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Attention: a port of PySide to Qt 5.x started in 2014, the progress and more details about this project can be found under PySide 2

This PySide code example shows you how to display a list of arbitrary Python objects in QML and to get the "real" Python object in a callback when the user clicks on a list item. This is done by wrapping the Python objects inside a QObject. Of course, if you are developing a new application, you can create your model entity objects directly as QObject subclasses, but for adding a QML UI on top of existing Python code, this should be very useful.

This example consists of two files:

  • - Our Python code
  • PythonList.qml - The corresponding QML UI

This is the main module. After finishing writing it, you can start it using python

Import the required modules

This is pretty straightforward. If you don't have OpenGL support on your target platform (or you don't want to use OpenGL-accelerated QML), simply remove the line from PySide import QtOpenGL.

import sys

from PySide import QtCore
from PySide import QtGui
from PySide import QtDeclarative
from PySide import QtOpenGL

Define a simple QObject wrapper

Create a new QObject subclass that gets your custom Python object (called "thing" in this example) as constructor parameter. You can then define different properties (QtCore.Property) for all the parts of the thing that you want to show in the UI. You will use these property names to access attributes of your object in QML later.

class ThingWrapper(QtCore.QObject):
 def ''init''(self, thing):
 self._thing = thing

def _name(self):
 return str(self._thing)

changed = QtCore.Signal()

name = QtCore.Property(unicode, ''name, notify=changed)

Define your list model for your objects

You can subclass QAbstractListModel and implement the required methods to provide a proper data model to QML's ListView. Theoretically, you could have multiple columns, but for simplicity, we just use one here, and then access the different attributes of our objects (one object per "row"). The list model here gets a list of (wrapped) "things" as constructor parameter. You could also generate objects on the fly if you want, just make sure that you return the proper value in the rowCount function.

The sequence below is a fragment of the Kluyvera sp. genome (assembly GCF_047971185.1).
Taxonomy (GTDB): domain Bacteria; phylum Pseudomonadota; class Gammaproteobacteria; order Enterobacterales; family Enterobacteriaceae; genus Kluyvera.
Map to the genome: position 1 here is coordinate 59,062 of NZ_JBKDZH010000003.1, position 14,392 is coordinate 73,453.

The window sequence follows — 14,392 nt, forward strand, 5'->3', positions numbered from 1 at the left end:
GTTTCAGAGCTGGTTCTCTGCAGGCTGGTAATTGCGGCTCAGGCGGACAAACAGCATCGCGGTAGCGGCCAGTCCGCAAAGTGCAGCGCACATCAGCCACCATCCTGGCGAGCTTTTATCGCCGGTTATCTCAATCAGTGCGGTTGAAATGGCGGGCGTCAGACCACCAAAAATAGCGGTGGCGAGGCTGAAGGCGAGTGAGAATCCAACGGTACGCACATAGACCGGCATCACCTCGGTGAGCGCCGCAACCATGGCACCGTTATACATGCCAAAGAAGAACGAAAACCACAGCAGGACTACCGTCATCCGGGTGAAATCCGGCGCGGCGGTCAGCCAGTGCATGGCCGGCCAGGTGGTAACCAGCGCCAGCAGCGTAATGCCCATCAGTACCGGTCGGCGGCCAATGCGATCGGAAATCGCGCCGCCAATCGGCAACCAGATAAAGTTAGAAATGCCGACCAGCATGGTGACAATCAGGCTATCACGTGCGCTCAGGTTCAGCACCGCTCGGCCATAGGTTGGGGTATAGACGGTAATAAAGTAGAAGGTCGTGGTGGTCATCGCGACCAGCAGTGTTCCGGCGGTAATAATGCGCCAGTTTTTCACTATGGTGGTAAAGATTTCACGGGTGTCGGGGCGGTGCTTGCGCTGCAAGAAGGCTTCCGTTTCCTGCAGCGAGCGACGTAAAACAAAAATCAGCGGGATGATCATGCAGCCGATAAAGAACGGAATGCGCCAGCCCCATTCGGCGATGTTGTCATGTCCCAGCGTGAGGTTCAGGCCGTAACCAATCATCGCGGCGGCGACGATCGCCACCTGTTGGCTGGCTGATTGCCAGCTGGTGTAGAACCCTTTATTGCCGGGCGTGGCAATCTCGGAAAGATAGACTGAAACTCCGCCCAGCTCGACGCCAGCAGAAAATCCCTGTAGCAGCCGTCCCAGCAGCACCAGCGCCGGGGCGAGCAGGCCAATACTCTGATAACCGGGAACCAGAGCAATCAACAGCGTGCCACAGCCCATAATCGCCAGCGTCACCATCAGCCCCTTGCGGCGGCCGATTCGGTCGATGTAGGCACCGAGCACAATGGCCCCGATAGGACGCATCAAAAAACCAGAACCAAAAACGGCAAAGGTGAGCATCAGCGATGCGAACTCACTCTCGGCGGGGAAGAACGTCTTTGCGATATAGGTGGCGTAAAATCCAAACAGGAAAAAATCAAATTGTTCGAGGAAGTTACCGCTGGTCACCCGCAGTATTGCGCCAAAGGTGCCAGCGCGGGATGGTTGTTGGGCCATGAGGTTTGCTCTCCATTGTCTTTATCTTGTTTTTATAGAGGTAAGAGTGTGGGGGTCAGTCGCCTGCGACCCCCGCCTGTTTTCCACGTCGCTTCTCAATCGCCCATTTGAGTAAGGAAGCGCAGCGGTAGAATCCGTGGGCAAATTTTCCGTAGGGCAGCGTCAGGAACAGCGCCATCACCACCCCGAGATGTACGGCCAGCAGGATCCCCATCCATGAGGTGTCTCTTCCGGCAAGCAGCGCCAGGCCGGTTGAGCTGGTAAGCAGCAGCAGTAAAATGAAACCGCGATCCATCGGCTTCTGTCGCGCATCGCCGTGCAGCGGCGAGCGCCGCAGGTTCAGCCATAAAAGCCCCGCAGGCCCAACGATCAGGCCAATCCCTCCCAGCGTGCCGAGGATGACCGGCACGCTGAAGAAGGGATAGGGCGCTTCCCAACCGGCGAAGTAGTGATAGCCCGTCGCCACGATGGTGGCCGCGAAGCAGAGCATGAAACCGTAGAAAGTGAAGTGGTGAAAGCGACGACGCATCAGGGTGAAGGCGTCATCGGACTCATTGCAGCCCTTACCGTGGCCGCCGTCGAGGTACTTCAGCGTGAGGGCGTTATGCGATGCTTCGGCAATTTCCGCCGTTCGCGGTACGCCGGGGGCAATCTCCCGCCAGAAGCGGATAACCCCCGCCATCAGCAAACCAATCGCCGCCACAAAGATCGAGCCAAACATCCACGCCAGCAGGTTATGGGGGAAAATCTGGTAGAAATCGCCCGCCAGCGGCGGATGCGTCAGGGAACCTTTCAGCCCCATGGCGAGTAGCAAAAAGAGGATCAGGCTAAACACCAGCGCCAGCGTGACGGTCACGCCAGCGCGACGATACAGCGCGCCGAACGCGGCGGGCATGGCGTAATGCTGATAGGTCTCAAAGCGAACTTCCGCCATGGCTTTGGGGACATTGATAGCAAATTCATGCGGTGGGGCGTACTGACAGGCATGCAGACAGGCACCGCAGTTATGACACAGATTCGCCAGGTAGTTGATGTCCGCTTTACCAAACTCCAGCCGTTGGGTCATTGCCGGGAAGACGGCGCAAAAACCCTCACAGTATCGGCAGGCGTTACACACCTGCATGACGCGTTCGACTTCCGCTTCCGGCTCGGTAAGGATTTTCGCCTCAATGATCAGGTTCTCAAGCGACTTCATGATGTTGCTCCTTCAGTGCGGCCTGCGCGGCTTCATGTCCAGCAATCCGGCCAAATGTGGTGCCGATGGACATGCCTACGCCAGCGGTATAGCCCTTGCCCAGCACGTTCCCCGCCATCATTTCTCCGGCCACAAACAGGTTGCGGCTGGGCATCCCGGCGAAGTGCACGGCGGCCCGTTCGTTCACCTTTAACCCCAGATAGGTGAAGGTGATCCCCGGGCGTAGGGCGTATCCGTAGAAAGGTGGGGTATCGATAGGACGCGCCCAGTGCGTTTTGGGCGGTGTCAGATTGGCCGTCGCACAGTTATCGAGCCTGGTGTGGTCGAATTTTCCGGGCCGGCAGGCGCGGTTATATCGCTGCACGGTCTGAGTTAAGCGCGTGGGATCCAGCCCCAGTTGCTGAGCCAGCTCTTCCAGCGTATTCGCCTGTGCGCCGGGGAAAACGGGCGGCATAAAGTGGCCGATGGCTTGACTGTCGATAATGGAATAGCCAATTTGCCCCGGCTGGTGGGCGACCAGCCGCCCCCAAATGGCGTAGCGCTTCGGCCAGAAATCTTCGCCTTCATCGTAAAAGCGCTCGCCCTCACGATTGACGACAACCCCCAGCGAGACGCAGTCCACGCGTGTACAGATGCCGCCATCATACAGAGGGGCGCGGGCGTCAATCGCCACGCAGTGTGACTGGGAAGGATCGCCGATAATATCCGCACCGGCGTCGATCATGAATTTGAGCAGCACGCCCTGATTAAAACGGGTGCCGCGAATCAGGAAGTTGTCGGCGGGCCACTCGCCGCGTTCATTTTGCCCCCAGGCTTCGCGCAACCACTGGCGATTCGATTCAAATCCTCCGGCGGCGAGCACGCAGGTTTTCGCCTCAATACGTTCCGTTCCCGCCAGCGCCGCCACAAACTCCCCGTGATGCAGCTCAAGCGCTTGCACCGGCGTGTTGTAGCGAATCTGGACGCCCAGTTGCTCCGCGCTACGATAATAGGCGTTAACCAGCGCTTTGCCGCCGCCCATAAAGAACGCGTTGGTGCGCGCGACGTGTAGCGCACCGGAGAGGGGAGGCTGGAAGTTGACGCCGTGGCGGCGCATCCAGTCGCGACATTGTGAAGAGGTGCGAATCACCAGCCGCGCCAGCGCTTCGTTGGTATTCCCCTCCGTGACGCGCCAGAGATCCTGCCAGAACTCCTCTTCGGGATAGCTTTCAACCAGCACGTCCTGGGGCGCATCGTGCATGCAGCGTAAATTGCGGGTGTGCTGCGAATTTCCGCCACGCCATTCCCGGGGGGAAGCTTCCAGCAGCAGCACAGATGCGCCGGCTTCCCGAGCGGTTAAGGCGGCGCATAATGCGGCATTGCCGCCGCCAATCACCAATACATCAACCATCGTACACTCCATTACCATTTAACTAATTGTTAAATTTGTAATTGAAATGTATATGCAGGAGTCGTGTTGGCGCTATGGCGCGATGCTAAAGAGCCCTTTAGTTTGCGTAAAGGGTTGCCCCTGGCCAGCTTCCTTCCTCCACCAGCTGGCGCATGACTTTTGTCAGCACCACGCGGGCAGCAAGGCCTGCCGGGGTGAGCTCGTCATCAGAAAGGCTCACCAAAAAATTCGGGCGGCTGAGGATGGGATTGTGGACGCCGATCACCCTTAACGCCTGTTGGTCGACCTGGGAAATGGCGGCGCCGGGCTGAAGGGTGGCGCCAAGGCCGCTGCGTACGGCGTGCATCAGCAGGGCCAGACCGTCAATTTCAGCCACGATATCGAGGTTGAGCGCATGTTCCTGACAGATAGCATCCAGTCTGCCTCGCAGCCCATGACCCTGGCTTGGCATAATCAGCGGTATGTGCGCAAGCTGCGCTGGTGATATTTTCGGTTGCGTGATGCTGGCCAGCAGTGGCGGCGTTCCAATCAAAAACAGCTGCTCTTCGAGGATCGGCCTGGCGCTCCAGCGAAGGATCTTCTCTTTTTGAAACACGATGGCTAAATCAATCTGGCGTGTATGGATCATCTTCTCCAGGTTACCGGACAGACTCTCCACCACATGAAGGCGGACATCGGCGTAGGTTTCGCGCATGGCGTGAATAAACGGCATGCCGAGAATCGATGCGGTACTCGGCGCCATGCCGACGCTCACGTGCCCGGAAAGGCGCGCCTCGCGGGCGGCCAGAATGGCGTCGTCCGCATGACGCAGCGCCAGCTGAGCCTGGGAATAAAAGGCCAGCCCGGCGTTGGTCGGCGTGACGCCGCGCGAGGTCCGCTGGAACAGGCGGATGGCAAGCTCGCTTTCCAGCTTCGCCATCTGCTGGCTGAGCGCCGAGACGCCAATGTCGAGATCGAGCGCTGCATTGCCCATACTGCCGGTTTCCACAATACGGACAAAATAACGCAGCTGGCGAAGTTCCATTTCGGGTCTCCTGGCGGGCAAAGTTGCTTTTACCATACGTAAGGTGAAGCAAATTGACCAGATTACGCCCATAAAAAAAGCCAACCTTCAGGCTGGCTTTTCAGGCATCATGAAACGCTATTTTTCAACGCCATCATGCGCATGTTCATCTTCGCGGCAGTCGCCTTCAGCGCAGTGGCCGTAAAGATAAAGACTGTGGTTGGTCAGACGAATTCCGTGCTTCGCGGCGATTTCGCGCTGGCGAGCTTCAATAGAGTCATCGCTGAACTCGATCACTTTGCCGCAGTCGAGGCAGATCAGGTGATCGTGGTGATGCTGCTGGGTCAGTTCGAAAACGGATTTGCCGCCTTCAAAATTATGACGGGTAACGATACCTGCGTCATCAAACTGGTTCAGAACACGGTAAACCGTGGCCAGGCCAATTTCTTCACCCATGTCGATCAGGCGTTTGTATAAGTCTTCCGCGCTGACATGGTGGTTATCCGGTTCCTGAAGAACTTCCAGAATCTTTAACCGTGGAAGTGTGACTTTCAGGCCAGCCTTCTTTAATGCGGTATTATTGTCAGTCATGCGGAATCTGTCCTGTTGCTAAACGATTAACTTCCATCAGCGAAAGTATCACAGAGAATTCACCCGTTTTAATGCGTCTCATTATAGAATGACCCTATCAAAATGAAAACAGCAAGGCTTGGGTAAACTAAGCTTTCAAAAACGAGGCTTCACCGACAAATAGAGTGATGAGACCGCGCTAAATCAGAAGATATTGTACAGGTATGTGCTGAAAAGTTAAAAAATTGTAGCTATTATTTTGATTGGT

class ThingListModel(QtCore.QAbstractListModel):
 COLUMNS = ('thing',)

 definit<span class="things self,">:
 self._things = things

def rowCount(self, parent=QtCore.QModelIndex()):
 return len(self._things)

def data(self, index, role):
 if index.isValid() and role == ThingListModel.COLUMNS.index('thing'):
 return self._things[index.row()]
 return None

Create a controller for receiving events

For receiving events from QML, there are several possiblities. We simply create another QObject subclass and give it a Slot with one parameter (the wrapper object in the selected row). We pass the wrapper object from QML, and arrive at this point in the "Python world" and can do whatever we want with the object the user has selected.

class Controller(QtCore.QObject):
 def thingSelected(self, wrapper):
 print 'User clicked on:',